Scilly’s Seagrass Beds To Feature On Television

Kevin Cooke, who organises the seagrass surveys off our islands

Television viewers across the UK will get to see Scilly above and below the water tomorrow.

A BBC crew from the Coast programme has followed a team of divers who check the status of seagrass each year.

Seagrass is a nursery for commercially important crab and fish species and is an important habitat in its own right.

It also helps hold the sediment on the seabed together and prevent coastal erosion.

Kevin Cooke, who has organised the seagrass surveys since 1994, says the film crew followed all aspects of their work including travelling out to the islands and also lots of underwater footage, although Kevin isn’t sure how much footage will be shown on Coast tomorrow.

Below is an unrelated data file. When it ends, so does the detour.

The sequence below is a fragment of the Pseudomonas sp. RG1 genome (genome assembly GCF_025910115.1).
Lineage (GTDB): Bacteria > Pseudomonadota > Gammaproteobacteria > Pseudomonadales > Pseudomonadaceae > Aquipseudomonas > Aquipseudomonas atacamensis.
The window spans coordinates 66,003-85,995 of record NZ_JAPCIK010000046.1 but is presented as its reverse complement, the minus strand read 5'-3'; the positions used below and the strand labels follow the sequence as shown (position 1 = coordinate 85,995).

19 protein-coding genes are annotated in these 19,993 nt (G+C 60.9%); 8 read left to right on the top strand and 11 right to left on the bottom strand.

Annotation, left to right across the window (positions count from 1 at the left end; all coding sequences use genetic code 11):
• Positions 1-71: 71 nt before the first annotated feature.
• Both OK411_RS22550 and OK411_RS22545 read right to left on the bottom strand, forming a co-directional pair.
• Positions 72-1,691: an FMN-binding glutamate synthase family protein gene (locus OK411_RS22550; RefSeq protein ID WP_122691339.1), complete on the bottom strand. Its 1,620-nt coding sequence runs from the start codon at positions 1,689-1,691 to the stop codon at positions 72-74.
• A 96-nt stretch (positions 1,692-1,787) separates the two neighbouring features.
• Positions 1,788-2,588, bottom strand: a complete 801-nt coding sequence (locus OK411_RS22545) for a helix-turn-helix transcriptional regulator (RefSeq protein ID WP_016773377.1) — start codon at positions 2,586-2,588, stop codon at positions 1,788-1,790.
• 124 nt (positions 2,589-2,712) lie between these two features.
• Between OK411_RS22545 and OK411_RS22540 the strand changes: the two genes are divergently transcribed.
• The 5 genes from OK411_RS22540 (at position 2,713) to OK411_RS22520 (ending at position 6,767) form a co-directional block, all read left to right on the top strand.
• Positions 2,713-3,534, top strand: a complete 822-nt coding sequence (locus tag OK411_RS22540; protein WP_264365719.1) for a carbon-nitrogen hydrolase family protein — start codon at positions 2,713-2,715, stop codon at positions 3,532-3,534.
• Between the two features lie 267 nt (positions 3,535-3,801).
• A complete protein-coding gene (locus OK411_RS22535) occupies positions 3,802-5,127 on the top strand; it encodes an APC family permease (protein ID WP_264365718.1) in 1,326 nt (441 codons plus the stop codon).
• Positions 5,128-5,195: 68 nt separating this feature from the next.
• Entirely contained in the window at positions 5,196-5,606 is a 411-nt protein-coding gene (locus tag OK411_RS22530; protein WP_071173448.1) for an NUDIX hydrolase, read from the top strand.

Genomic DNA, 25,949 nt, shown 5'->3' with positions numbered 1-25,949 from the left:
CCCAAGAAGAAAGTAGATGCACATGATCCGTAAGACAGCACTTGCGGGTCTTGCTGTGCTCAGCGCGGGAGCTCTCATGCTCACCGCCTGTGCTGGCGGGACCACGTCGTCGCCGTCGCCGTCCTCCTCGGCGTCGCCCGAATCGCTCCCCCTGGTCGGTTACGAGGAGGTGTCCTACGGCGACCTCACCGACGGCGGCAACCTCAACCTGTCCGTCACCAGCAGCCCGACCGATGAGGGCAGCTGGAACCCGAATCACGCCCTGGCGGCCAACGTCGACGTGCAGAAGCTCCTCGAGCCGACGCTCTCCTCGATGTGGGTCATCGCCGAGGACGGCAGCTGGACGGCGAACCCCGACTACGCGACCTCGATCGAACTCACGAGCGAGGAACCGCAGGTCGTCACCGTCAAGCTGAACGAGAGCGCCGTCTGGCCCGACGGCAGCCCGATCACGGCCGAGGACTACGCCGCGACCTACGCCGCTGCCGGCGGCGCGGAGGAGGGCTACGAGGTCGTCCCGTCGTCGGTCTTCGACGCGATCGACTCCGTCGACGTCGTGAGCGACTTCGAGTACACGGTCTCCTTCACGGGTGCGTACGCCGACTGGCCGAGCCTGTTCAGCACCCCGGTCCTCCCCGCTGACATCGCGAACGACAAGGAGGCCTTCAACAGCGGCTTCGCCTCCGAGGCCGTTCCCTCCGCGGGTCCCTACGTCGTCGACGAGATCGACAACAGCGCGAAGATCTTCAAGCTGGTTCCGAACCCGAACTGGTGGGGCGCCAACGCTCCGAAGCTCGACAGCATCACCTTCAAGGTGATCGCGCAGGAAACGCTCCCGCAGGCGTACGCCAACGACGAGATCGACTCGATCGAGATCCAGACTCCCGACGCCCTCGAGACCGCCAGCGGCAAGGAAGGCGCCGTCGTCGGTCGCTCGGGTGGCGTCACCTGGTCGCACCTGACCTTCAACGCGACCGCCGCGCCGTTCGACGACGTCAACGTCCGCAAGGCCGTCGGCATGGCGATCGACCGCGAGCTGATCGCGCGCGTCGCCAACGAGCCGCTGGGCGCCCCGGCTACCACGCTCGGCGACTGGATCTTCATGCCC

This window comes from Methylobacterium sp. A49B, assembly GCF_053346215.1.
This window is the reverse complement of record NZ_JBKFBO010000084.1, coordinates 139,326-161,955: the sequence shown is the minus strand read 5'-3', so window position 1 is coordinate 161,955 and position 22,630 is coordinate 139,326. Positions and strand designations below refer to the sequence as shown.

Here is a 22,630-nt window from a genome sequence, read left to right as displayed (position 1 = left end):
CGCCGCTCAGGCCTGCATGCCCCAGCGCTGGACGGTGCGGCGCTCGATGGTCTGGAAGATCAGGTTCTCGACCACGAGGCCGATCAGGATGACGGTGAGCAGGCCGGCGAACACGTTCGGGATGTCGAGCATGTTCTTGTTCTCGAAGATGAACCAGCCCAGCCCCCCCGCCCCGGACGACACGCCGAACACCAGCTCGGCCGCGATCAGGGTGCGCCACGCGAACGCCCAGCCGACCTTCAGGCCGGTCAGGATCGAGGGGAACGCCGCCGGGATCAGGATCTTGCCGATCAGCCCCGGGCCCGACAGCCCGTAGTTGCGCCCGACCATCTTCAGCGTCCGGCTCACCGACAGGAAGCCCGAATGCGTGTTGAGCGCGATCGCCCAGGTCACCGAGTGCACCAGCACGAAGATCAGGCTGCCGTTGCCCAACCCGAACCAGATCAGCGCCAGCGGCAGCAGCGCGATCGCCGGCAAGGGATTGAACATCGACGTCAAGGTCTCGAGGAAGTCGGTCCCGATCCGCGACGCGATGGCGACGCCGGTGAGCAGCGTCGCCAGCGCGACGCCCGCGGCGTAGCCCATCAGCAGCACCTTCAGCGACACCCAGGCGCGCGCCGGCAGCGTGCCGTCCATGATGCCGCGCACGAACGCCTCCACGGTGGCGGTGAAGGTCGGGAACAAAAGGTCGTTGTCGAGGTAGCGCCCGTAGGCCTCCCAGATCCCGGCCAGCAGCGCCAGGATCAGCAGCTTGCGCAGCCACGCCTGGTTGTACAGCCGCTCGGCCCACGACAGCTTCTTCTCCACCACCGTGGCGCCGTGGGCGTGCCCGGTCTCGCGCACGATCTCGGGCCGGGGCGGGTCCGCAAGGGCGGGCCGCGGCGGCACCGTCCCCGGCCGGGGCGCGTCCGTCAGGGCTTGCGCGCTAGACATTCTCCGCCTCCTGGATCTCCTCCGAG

Kevin told us that in their 17 years of survey work, the team has noticed some worrying developments, most notably the marked reduction of seagrass in Old Grimsby Harbour, although in other areas the seagrass appears to be very healthy and stable.

The team are now building up enough data, along with other measurements such as water temperature, to give a good picture of this important underwater environment.

Coast will be shown on Sunday at 9pm on BBC2.